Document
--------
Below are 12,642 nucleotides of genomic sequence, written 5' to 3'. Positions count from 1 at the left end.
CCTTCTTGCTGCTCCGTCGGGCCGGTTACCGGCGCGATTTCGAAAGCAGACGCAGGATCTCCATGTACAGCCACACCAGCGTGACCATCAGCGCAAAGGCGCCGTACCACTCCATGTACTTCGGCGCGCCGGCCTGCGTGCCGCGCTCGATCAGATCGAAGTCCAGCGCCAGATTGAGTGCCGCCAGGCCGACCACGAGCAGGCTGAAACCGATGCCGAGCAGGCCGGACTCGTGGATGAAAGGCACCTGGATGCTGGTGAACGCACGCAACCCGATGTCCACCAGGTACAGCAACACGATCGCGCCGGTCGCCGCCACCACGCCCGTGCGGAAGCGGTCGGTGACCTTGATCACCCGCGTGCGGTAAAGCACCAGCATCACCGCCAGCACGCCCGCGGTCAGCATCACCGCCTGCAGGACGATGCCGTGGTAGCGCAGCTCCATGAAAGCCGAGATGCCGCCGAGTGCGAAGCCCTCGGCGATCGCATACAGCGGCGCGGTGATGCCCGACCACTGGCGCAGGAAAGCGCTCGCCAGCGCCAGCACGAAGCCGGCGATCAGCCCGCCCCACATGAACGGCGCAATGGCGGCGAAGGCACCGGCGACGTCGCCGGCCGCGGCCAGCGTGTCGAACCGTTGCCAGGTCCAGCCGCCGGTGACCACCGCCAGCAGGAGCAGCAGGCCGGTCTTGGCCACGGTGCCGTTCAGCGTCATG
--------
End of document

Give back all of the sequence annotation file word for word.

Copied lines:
Below are 12,642 nucleotides of genomic sequence, written 5' to 3'. Positions count from 1 at the left end.
CCTTCTTGCTGCTCCGTCGGGCCGGTTACCGGCGCGATTTCGAAAGCAGACGCAGGATCTCCATGTACAGCCACACCAGCGTGACCATCAGCGCAAAGGCGCCGTACCACTCCATGTACTTCGGCGCGCCGGCCTGCGTGCCGCGCTCGATCAGATCGAAGTCCAGCGCCAGATTGAGTGCCGCCAGGCCGACCACGAGCAGGCTGAAACCGATGCCGAGCAGGCCGGACTCGTGGATGAAAGGCACCTGGATGCTGGTGAACGCACGCAACCCGATGTCCACCAGGTACAGCAACACGATCGCGCCGGTCGCCGCCACCACGCCCGTGCGGAAGCGGTCGGTGACCTTGATCACCCGCGTGCGGTAAAGCACCAGCATCACCGCCAGCACGCCCGCGGTCAGCATCACCGCCTGCAGGACGATGCCGTGGTAGCGCAGCTCCATGAAAGCCGAGATGCCGCCGAGTGCGAAGCCCTCGGCGATCGCATACAGCGGCGCGGTGATGCCCGACCACTGGCGCAGGAAAGCGCTCGCCAGCGCCAGCACGAAGCCGGCGATCAGCCCGCCCCACATGAACGGCGCAATGGCGGCGAAGGCACCGGCGACGTCGCCGGCCGCGGCCAGCGTGTCGAACCGTTGCCAGGTCCAGCCGCCGGTGACCACCGCCAGCAGGAGCAGCAGGCCGGTCTTGGCCACGGTGCCGTTCAGCGTCATG